After back-to-back wins in Iowa and New Hampshire and leading in the polls in South Carolina, is Mitt Romney a lock to win the Republican nomination for President? He may be, but that's the wrong question. The right question for conservatives to ask is the one William F. Buckley formulated some sixty years ago: who is the most conservative candidate who can win? For the last two months or so, it looked like Newt Gingrich might be that candidate. Now Rick Santorum is giving him a serious challenge.
As a political activist from Pennsylvania, I have come to know Rick Santorum pretty well, beginning with his longshot race for the US Senate eighteen years ago. We've worked together, played golf together, teamed up on projects together, celebrated together and commiserated together. I can attest to his genuineness, his sincerity, to the role that his faith plays in his political philosophy and to his intellectual capacity to engage in original and creative thinking. Yet until Iowa, he was not taken seriously as a candidate for President in 2012. His campaign was underfunded, and he was tarnished as a vote-getter by his more than 17 point loss as a Senate incumbent in 2006.
But what he did in Iowa was an exercise in goal-setting and discipline — qualities that are essential if a leader wants to effectuate real change. This nation is on the wrong track, and if the current administration is not replaced this year, we could find ourselves so far down the track that leads to statism that we lose the commitment to individual liberty that has made ours the most productive, inventive, optimistic and generous nation the world has ever known. Mitt Romney has begun to sound like he gets how fundamental this threat is when he speaks about this election being a battle for the soul of America, but somehow when says it, it always sounds more technocratic than democratic, more focused on efficiency than effectiveness. In the wonderful words of management guru Peter Drucker, he's the efficient executive — the one who gets things done right — rather than the effective executive, the one who gets the right things done. The fact is, we need both, and that brings me to my main point today: if Mitt Romney is on the verge of inevitability as the Republican nominee, perhaps we need to shift our thinking to how conservatives can best influence Romney to embrace a more thoughtful, solidly grounded and intellectually rigorous agenda than he would otherwise be expected to adopt.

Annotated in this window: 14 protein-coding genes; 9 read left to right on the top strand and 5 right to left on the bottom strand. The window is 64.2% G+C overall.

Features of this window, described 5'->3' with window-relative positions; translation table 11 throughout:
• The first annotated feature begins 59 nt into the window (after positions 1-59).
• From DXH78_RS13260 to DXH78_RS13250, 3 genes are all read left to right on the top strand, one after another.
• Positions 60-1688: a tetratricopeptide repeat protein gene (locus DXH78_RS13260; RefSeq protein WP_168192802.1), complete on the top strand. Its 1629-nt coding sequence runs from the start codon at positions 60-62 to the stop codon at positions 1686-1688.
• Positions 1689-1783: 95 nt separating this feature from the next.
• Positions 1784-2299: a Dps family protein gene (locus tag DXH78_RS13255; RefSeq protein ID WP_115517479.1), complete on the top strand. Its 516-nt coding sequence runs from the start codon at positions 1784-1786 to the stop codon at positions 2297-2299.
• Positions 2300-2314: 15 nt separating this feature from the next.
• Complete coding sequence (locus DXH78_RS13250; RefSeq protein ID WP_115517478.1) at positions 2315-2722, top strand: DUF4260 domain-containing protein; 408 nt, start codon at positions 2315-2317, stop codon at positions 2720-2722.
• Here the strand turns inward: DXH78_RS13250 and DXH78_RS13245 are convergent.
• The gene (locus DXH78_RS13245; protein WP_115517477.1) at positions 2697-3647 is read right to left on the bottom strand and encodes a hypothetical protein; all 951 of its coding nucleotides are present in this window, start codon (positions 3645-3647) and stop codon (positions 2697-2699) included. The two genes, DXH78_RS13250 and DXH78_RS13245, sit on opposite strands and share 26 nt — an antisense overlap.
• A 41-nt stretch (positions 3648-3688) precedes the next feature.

He needs the enthusiasm of the pro-life, pro-family, pro-Tea Party, pro-defense, pro-gun and pro-liberty base of the conservative movement if he is to be successful, and I can think of no better way to encourage him to move in that direction than to promote Rick Santorum as his most logical and helpful vice presidential pick. It's intuitively obvious that Newt Gingrich is ill-suited for that role just by personality type alone, and his recent descent into irrational and self-defeating attacks on Romney's venture capitalism should conclusively extinguish any speculation about Newt as a VP candidate.
But Santorum? Think about how well his blue-collar upbringing compensates for Romney's elitism, and how his appeal to social conservatives could infuse the ticket with a level of enthusiasm that Romney alone lacks. And if he can bring Pennsylvania's 20 electoral votes as well, there's almost no plausible path that leads to an Obama victory.
In short, Romney needs someone who can fire up the base while he wins over the swing voters that are increasingly disenchanted with Obama. As I survey the list of potential running mates, there is no one with the full package of intellectual, philosophical and political assets that Rick Santorum would bring to the Republican ticket. As long as Rick Santorum looks like the most conservative candidate who can win, we should support him — but if Romney appears to be the inevitable nominee after South Carolina, let's not be disheartened — let's promote Rick Santorum as the running mate that most helps Romney, and most effectively promotes conservatism.